—Maxime St-Hilaire, Université de Sherbrooke
In Quebec nationalist constitutional thinking, the holding of a referendum is sometimes explicitly connected with the (somewhat fashionably) internationally revived idea of “pouvoir constituant”. Beyond proposals for referendums on secession or on the ratification of the constitution of an independent Quebec, there are now calls for holding a referendum on the ratification or on the amendment of a desired “Constitution” for a still non-independent, but federated, Quebec, the whole resting on the idea of the “constituent power” of the “Quebec People”.
Practically, this proceeds from a putting-the-cart-before-the-horse political strategy attempting to overcome defeat in referendums on secession in 1980 and 1995 through generating some “constitutional moment” – even in the stricter sense of the term, referring to a juncture where the legal rules for constitutional amendment are politically altered with precedential force (B. Ackerman: 1991, 1998, 2014; R. Albert: 2019). Indeed, as Daniel Turp, who replaced Jacques-Yvan Morin as the leading advocate of “a constitution for Quebec”, himself acknowledges (D. Turp: 2008), the project resurfaced in the context of the debate over (the misconceived notion of) “reasonable accommodation,” which itself followed the bizarre (and legally unfounded) proposal by the municipality of Hérouxville to impose a “code of conduct” upon immigrants residing within its boundaries. The “Charter of secularism and Québec values” bill (60) of 2013 was thus part of a larger “constituent process.” So was Bill 195 of 2007, titled Québec Identity Act, introduced by Parti Québécois MLA Pauline Marois (who went on to become Quebec Premier) the same day as Turp’s Bill 196 on “Quebec Constitution”. A Quebec Constitution then effectively became a means towards secession, rather than an outcome of it. Yet, this instrumentalization of the “constituent power” idea to create a Quebec Constitution predates, not only the fall, but even the rise of the modern Quebec secessionist movement. It was found in the combination of Union Nationale’s platform for the 1966 provincial general election and of a book which that political party’s leader, Daniel Johnson Sr., had authored the year before.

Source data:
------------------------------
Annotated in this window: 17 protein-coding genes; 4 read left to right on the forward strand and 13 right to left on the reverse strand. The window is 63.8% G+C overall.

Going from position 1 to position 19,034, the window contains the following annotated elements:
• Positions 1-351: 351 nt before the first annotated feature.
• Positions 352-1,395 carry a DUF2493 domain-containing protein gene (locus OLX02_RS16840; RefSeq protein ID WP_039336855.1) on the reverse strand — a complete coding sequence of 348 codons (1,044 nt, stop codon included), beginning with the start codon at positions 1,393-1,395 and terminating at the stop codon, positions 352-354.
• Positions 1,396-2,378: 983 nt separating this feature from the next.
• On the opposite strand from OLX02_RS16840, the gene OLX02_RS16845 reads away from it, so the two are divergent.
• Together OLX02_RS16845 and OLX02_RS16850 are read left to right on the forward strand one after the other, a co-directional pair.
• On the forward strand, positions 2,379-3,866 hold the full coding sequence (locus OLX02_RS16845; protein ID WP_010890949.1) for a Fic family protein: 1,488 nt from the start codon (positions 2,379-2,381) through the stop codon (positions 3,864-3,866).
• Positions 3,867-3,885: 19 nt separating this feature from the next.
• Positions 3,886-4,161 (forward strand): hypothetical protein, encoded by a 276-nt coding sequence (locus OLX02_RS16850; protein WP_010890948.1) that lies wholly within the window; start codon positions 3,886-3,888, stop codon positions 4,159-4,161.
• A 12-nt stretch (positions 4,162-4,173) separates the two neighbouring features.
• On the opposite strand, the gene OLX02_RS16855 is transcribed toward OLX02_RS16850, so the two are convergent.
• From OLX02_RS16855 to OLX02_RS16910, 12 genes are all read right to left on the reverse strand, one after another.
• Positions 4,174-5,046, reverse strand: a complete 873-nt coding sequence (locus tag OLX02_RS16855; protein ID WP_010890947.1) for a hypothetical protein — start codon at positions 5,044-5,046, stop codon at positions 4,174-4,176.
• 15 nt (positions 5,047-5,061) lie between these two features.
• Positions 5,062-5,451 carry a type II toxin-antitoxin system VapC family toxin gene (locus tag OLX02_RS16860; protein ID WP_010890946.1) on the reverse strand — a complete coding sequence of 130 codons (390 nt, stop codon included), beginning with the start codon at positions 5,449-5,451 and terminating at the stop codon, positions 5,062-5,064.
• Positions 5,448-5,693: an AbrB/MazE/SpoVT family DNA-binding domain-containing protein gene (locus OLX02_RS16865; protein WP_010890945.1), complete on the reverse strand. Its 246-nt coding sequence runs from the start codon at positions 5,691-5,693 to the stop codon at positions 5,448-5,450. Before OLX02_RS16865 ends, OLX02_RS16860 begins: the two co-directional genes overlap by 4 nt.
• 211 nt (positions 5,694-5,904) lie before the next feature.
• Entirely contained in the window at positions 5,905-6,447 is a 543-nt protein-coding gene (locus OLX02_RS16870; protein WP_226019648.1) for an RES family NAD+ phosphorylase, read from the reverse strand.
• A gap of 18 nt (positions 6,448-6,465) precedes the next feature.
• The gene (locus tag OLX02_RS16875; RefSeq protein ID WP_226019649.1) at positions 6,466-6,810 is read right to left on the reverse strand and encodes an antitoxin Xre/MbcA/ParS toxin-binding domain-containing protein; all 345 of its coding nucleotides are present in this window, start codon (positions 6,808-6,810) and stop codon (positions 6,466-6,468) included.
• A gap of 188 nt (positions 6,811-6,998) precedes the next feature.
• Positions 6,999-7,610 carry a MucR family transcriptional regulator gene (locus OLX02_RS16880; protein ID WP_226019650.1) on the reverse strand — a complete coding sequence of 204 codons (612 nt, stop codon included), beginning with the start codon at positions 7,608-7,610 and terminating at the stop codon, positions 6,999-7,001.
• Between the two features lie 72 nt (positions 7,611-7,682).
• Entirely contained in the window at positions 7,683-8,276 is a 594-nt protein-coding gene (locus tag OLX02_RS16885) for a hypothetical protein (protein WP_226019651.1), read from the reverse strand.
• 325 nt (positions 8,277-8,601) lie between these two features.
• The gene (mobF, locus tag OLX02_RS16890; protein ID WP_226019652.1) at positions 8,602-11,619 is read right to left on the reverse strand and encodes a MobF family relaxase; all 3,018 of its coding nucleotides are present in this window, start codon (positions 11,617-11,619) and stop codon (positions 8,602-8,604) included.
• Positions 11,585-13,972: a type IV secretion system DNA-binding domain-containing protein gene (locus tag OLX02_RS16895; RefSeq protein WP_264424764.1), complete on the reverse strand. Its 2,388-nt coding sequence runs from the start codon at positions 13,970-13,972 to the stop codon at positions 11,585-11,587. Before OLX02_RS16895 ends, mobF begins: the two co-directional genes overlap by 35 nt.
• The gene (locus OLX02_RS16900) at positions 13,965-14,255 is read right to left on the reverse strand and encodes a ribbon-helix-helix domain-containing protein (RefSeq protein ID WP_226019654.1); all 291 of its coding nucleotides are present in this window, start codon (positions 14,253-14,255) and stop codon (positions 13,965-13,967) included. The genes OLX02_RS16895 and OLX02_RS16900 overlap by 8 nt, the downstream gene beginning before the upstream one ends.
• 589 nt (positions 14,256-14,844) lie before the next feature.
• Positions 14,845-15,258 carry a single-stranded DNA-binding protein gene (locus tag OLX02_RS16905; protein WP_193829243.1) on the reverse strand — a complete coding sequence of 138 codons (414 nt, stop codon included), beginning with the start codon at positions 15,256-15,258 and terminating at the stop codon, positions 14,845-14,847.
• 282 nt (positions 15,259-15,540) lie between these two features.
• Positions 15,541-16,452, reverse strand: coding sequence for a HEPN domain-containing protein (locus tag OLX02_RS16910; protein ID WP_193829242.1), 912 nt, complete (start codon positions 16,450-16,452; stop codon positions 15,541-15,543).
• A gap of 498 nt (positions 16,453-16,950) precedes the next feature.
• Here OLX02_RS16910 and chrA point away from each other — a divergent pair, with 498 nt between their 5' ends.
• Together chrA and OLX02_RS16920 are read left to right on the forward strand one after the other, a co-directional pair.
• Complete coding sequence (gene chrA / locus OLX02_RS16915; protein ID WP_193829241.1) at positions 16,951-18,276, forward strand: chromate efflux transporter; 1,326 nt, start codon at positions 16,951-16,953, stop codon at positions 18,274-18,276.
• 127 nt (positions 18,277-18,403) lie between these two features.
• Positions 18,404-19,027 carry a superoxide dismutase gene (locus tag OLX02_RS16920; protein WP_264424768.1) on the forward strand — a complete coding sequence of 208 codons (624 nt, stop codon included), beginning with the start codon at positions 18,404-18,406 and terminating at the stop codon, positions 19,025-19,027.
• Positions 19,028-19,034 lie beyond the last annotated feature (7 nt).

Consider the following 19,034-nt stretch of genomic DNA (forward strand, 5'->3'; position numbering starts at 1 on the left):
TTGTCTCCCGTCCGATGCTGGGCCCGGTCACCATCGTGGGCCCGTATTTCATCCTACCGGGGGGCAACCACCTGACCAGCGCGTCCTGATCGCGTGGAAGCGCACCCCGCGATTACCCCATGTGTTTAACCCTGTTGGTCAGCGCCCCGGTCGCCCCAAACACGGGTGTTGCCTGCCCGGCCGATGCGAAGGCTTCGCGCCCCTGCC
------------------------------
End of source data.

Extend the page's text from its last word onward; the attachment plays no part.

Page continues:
Of course, even since it became a federated unit in 1867, Quebec has had a “constitution”. It is made of both political and legal norms, with the latter norms fragmenting into formally constitutional (supra-legislative) provisions and derived jurisprudential principles; formally ordinary (although sometimes “quasi-constitutional”) provisions scattered across the provincial statute book and their judicial interpretation; and common law rules. But the project and discourse to which I refer above turns on the more specific call for Quebec giving itself a “constitution” in a single document – a constitution which would be binding on the province’s legislature. However, on this conceptual plane – as Patrick Baud and I explain in chapter we contribute to a forthcoming book edited by Richard Albert and Leonid Sirota – Canadian constitutional law cannot be compared to its American or South African counterparts. Canada, unlike other federations, cannot be viewed as holding competing “federal” and “state” (federated unit) supreme laws. For there is only one, genuinely federative (neither federal nor federated), supreme law in Canada – a supreme law that a province alone cannot amend, repeal or add to. It is at this juncture that Quebec nationalist constitutionalists call to the rescue the concept of (original) “constituent power.”